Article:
The switch is formed of the leaf-spring 91 which is connected to the lead wire 89, a sliding cam 93, and the boss 29. The leaf-spring 91 is secured to an end wall of the bracket 69 and has a curved outer end overlying a portion of the shaft 9 which is adapted for engagement with the inner surfaceof a bell-shaped section 9S of the sliding cam 93. The sliding cam 93 comprises a sleeve having a square passageway extending centrally therethrough which slidably extends over a squared section `97 of the Ashaft 9 which is adjacent the threaded end portion of the shaft which extends into tlhe boss 29 of the hemisphere 5. rhe inner end of the sleeve terminates in an outwardly flared annular flange portion which splheres 5 and 7 relative to each other back to their forms the bell-shaped section 95 previously referred to. Y

The sliding cam 93 is adapted for lateral sliding move# ment along the squared section 97 of the shaft 9. The outer end of the sliding cam 93 issuitably bev-elled and engages a similarly bevelled surface at the outer end of the boss 29. The leaf-spring 91 of the switch is suitably shaped and dimensioned so that it is in contact with the inner surface of the bell-shaped section 95 of the sliding cam `93 but Yjust out of contact with they shaft 9 when the bevelled surfaces of the sliding cam 93 and the boss 29 are in complete engagement in the manner shown in Figure 2., When the hemispheres are rotated relative to each other around the shaft, the bevelled surface of the boss acts as a cam and causes the sliding cam 93 to move inwardly against the pressure of the leaf-spring 91 and the bell-shaped section 95 forces the leaf-spring 91 into contact with the shaft 9. When the rotation of the hemispheres relative to each other is reversed, thepressure ofthe leaf-spring 91 on the sliding cam 93 causes the sliding cam to move outwardly back to the position illustrated in Figure 2 thereby opening the circuit to the motor 73.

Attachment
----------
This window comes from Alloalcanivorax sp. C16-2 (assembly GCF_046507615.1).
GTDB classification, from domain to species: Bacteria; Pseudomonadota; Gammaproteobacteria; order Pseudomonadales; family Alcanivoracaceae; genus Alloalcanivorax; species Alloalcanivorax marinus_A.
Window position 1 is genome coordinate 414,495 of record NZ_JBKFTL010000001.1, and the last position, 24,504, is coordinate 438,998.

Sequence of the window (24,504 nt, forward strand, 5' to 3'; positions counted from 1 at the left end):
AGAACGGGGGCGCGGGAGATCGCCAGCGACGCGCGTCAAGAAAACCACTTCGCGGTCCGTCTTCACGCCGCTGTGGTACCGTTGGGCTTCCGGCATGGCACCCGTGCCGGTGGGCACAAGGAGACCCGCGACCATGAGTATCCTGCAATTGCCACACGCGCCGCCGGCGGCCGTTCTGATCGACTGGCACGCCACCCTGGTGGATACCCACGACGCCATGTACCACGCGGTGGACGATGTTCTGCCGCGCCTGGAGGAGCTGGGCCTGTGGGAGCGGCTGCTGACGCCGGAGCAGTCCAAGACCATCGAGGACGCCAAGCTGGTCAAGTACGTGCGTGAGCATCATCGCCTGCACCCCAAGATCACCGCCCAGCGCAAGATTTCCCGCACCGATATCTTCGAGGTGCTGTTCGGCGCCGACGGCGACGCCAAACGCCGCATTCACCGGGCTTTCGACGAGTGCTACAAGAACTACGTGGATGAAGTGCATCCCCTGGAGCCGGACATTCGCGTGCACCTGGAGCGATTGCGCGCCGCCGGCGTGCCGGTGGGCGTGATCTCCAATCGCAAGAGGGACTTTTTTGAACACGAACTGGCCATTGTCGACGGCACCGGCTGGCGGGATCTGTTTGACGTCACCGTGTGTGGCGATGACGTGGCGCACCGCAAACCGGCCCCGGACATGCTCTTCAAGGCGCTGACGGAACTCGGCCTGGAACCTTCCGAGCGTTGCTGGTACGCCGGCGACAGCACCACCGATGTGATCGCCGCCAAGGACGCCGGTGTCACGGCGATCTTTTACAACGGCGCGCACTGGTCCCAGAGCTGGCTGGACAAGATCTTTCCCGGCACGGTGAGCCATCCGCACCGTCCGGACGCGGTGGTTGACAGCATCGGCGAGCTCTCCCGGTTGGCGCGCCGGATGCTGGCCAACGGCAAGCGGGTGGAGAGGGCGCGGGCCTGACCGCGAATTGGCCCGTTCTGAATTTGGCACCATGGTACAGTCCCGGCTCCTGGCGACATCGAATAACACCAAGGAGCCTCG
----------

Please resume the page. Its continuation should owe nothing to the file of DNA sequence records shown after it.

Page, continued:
Suitable markings such as the line indicated at 99 may extend across the outer surface of the sphere and across the juncture between the hemispheres 5 and 7 to indicate the position of the hemispheres when the circuit to the motor is open.

As is clear from the foregoing discussion, all that is required to operate the ball is to rotate the hemispheres 5 and 7 relative to each other from an initial open to a closed circuit position. The -motor 73 will then rotate causing rotation of the gears 75, 79 and 81. This will cause tlhe housing 11 to rotate about the gear 85 and shaft 9. When the ball is positioned on a lflat suroriginal position.,

If the outer hemispheres are of transparent material, one may see the inner housing which has the appearance of a flying saucer, and if the dome 41 is also transparent one may also see the whirring gears within the housing.

To change the ybatteries in the toy, one may first remove either tihe screw 21 or the cap nut 31 and then separate thehemispheres 5 and 7, after which one removes the bottom plate 53 in the base 37 of the housing 11 whereby providing access to the batteries.

Various changes and modifications may be made in the disclosed construction without departing from the scope of the invention which is to be determined from the appended claims.